The girls plant some of the seeds in the back yard and, at midnight a few nights later, Totoro and his two smaller versions arrive and begin doing a ceremonial dance. The girls awaken and join them and all of the sudden a massive tree sprouts from the ground. Totoro then produces a massive spinning top and the two other Totoro and the two girls jump on his chest and they go flying through the air to sit on the top of the tree. The next day, they see that the tree is gone, but sprouts have indeed begun to grow. Once the plants have grown into vegetables, the girls are excited that their mother is coming home and Mei in particular is keen for her to eat the special “magic” corn she’s grown. But they later learn that she isn’t going to come home after all. Mei is distraught and begins to cry but Satsuki yells at her, telling her to grow up. Mei runs off, trying to find the hospital on foot (which is miles away) and Satsuki frantically runs after her. Eventually, she’s so lost and tired that she has nothing else to do but call for Totoro’s help. The spirit summons the Catbus.

This movie is only 88 minutes long and Totoro doesn’t show up until about a half an hour into it. A full third of the film is spent setting up the characters just being children. The soot spirits are magical, but they don’t do anything other than teach the girls that there are beings which don’t adhere to the modern world, but do exist in the natural one. Totoro is really only in those four scenes that I detailed, but his influence is felt throughout the movie. To Satsuki and Mei, he represents not growing up too fast, even if their mother is very ill and they’ve been uprooted from their earlier lives as a result. The father seems to know that “Totoro”, be he real or just part of their imagination, is important for the girls and their belief in him takes their mind off of the more unpleasant things in the world.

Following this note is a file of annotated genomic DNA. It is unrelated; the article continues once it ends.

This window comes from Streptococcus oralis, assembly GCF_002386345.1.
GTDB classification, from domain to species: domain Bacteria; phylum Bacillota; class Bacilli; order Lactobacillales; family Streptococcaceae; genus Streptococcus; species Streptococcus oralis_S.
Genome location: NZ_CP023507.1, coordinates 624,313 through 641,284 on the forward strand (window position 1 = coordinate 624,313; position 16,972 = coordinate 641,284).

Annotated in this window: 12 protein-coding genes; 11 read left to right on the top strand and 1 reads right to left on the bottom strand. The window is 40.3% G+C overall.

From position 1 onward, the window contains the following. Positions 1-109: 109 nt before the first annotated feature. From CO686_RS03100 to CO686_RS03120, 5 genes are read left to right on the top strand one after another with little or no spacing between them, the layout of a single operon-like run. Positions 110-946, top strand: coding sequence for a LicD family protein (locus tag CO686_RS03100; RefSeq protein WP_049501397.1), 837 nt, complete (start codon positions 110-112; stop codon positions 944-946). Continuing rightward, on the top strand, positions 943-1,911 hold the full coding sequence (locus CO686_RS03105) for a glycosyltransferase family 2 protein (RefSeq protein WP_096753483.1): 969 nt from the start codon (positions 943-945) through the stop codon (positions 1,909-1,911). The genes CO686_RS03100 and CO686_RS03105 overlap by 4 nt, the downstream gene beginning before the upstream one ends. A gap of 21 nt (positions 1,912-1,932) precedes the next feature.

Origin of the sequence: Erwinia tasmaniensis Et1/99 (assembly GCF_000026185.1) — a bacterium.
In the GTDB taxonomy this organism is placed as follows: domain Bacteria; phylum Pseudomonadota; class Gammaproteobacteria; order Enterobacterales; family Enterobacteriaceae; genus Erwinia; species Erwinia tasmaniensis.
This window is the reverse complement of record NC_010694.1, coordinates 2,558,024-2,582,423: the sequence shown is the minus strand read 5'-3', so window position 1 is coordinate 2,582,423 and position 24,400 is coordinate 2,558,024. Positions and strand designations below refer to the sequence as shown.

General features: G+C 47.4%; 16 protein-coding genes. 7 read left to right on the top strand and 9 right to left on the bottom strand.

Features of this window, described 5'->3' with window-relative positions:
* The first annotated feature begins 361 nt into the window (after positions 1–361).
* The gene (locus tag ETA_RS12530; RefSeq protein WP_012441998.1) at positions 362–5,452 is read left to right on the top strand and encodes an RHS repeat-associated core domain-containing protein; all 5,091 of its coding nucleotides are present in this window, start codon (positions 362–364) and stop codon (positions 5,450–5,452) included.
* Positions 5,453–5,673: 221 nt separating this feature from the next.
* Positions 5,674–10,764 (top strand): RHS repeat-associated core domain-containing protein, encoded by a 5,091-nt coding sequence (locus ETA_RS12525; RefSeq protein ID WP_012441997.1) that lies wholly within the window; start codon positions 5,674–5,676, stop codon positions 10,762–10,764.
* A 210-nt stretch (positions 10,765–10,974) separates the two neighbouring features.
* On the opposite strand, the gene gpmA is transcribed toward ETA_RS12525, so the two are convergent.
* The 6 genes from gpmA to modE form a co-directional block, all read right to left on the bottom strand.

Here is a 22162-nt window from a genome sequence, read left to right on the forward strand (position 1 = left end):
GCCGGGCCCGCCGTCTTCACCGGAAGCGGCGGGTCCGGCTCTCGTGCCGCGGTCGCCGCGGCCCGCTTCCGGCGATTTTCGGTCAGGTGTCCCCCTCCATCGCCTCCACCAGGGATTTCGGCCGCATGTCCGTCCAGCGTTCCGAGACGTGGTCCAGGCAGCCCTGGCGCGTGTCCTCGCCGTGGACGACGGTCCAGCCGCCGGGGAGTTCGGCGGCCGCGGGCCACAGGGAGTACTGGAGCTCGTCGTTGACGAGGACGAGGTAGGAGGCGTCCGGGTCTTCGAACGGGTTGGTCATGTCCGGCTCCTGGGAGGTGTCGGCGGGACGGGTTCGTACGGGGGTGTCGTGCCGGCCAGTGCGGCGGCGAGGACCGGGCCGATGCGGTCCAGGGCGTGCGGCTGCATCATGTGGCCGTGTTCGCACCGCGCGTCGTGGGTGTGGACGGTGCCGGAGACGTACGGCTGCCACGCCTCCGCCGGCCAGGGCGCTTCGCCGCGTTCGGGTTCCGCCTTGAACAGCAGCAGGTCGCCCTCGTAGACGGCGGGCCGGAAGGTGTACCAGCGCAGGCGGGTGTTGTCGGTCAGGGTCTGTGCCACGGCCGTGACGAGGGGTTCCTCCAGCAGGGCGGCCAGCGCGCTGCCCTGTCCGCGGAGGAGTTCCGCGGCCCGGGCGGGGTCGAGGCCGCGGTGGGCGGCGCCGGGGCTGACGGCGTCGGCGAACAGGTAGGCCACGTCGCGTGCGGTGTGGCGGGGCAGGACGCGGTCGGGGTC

My Neighbor Totoro is also notable for being the first of Miyazaki’s movies to be verifiably set in Japan and not a nameless fantasy realm. The whole point of the story is that wonderment can happen at home, as long as children keep their imagination alive. Miyazaki lovingly depicts a part of Japan that doesn’t get much attention, that of a rural neighborhood and farmlands, and he kisses it with such amazing colors and makes it feel at once true to life and like a dream. Anime filmmakers didn’t show their own country very often, and in this same year, and on the same bill in Japan, Miyazaki’s Studio Ghibli co-founder Isao Takahata made his astounding Grave of the Fireflies, making 1988 the biggest year of Japanese animated films about Japan in forever.

Ultimately, My Neighbor Totoro is a much quieter, more lyrical movie than Miyazaki had yet made, but it would become what he’s known for. Totoro represents the spirit of childish joy. It allowed the filmmaker to search into his own childhood dreams to create the magical characters that have remained as popular today as they were in 1988. Totoro even showed up in Toy Story 3. Ghibli wouldn’t exist as it is today without the little movie about kids in Japan.

Images: Studio Ghibli

Kyle Anderson is the Associate Editor for Nerdist. He’s the writer of Studio Ghibli retrospectives Miyazaki Masterclass, Takahata Textbook, and Ghibli Bits. Follow him on Twitter!

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  1. ME says:

    I don’t mean to nitpick but the “seeds” the planted were tree seeds not food, the food/corn they harvested was from the Granny neighbor lady’s farm!

  2. A masterstroke by the legend himself…